Thomas N. Bulkowski is an inveterate tester. So even though this book is entitled Trading Basics, it is by no means a run-of-the-mill introduction. It analyzes money management, investigates whether stops really work, looks at support and resistance, and shares 45 tips every trader should know. It is the first of a three-book series, Evolution of a Trader, to be published by Wiley. The second volume will be Fundamental Analysis and Position Trading; the third, Swing and Day Trading.
Although I’m sure readers will dispute some of Bulkowski’s findings as well as some of the studies he cites, the fact is that he has actually crunched the numbers. He does not rely on anecdotal evidence. For example, he used a battery of tests to show that scaling out of positions bought at the start of the month and held until either the end of the month or when sold by scaling out or being stopped out (scaling out at two times a 21-day average of the high-low price change and moving the stop to breakeven after scaling out, with the stop trailed upward 10% below the highest high) reduces profits. I’ve conflated a series of Bulkowski tests here and in consequence made them only marginally intelligible, but the results stand. Although scaling out handily beats buy and hold by a margin of 10 to 1, it leaves money on the table if price is rising and incurs larger losses if price is dropping.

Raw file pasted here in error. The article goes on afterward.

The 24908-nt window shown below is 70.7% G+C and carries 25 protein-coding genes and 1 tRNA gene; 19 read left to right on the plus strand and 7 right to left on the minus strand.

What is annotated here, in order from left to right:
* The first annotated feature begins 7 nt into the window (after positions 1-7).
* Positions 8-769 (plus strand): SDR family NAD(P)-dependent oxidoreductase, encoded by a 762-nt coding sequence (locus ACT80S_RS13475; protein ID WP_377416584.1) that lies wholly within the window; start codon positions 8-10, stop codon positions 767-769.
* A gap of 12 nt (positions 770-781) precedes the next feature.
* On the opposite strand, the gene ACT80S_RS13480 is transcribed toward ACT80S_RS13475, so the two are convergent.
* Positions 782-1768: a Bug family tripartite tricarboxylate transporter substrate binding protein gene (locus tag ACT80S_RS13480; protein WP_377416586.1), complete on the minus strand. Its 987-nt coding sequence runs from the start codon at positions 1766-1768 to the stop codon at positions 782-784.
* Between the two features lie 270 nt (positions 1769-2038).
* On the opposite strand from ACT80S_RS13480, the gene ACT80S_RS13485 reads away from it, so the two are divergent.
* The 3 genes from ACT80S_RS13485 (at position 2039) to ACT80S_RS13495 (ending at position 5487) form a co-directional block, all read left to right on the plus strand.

What about stops? Do they work? Bulkowski devotes a twenty-page chapter to this question and considers an assortment of stops. The answer, he concludes, is complicated. Traders “have to be selective in how they use stops” because “being stopped out means profits get whacked in half and yet the risk of loss does not diminish much.” (p. 61) That seemingly counterintuitive conclusion should inspire traders to study Bulkowski’s tests in order to figure out a way to improve their reward/risk ratio by using the right kinds of stops (and sometimes no hard stops at all) intelligently.
Although mantras are challenged throughout, Trading Basics is not a downbeat “what doesn’t work” book. On the contrary, Bulkowski offers a plethora of ideas for successful trading such as the inverted dead-cat bounce. As one might expect given the author’s previous works (one reviewed only last week), most of the ideas are pattern-based. If you’re a pattern trader, you’ll be in your element. But even if you’re not, this book has a host of challenging theses that just might lead you to rethink how to make money trading and perhaps even to devise a few tests of your own.